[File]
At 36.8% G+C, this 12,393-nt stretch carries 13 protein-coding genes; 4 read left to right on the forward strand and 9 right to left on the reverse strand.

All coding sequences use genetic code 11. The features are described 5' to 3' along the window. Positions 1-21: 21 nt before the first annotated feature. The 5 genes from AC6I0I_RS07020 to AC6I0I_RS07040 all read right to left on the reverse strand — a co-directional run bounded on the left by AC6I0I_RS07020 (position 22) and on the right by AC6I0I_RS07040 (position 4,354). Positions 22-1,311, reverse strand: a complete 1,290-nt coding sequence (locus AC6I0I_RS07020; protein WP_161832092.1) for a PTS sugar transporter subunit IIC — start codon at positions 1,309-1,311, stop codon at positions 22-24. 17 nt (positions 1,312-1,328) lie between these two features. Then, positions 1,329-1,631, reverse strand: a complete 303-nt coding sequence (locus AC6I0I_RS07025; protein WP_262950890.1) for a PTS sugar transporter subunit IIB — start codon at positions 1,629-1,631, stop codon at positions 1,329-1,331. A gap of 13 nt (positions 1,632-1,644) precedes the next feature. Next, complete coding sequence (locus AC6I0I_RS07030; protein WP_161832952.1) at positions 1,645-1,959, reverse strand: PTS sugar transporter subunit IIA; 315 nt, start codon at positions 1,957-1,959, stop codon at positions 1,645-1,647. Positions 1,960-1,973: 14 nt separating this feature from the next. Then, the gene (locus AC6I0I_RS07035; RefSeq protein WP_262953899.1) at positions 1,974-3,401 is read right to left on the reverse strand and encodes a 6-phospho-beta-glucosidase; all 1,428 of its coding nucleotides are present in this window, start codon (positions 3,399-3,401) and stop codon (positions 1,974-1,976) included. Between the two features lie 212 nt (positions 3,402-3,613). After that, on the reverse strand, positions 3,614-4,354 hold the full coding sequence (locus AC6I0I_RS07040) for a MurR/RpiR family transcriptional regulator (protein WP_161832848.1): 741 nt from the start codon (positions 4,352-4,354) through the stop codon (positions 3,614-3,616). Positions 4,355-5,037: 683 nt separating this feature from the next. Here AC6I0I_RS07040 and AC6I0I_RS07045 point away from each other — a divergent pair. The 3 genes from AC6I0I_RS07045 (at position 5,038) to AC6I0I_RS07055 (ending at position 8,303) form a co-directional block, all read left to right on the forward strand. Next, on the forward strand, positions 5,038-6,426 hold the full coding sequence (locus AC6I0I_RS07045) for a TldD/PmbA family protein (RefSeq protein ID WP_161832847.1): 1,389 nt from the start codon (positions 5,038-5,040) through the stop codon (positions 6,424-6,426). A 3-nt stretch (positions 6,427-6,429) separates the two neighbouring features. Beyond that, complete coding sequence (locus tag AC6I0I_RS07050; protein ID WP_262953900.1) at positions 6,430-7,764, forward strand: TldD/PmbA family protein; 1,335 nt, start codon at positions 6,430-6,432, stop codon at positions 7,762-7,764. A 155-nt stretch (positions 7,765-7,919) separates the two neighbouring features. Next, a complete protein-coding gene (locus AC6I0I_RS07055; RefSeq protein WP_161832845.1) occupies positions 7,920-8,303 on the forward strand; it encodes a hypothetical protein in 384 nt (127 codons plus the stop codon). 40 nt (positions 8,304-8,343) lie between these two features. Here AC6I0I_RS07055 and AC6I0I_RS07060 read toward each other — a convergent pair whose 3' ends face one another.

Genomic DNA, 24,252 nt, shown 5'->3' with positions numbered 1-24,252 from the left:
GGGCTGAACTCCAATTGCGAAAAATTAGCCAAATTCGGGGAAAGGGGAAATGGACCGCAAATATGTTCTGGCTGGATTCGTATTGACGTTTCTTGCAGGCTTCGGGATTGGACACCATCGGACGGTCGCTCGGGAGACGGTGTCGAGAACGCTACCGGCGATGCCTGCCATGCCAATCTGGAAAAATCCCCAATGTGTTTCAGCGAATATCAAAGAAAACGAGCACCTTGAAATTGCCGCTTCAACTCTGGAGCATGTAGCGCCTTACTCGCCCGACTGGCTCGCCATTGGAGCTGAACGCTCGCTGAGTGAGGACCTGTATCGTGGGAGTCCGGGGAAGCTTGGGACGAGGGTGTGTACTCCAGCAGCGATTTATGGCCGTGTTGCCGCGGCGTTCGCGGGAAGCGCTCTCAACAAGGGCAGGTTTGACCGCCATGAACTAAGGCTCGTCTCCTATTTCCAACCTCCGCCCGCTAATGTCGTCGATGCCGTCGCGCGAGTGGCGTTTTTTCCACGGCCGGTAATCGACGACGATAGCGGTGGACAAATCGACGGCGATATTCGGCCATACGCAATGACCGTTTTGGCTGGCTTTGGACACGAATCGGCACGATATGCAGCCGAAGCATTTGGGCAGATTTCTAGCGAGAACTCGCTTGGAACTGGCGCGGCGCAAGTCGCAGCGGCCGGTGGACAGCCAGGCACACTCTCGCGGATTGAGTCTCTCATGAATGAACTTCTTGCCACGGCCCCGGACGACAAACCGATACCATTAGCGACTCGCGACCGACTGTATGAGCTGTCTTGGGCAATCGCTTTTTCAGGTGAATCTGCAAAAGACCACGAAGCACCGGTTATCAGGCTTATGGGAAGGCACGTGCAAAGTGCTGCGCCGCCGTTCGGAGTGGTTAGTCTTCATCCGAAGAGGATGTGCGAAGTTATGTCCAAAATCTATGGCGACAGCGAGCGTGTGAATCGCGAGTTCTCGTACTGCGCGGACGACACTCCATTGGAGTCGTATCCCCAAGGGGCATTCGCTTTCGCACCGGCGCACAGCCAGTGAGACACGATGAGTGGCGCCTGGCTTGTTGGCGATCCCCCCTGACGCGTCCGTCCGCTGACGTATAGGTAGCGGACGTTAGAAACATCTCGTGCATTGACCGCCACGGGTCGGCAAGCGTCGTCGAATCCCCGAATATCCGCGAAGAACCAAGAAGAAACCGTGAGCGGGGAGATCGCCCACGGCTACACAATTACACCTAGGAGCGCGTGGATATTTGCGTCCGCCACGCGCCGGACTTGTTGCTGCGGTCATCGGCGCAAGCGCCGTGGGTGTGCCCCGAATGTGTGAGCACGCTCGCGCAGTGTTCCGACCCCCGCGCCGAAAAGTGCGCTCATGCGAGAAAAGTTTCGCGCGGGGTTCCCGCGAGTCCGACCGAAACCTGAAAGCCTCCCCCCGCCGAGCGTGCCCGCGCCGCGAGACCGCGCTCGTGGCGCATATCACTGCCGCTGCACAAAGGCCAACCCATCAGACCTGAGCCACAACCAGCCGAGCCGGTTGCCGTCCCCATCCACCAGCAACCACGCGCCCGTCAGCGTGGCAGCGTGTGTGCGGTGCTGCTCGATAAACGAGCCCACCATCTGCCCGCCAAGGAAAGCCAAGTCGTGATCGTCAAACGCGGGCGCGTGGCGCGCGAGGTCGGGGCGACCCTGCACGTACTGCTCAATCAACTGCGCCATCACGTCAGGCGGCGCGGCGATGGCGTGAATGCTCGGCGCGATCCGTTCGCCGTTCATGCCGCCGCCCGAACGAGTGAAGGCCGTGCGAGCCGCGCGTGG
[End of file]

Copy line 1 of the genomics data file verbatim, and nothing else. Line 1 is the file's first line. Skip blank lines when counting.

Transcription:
At 36.8% G+C, this 12,393-nt stretch carries 13 protein-coding genes; 4 read left to right on the forward strand and 9 right to left on the reverse strand.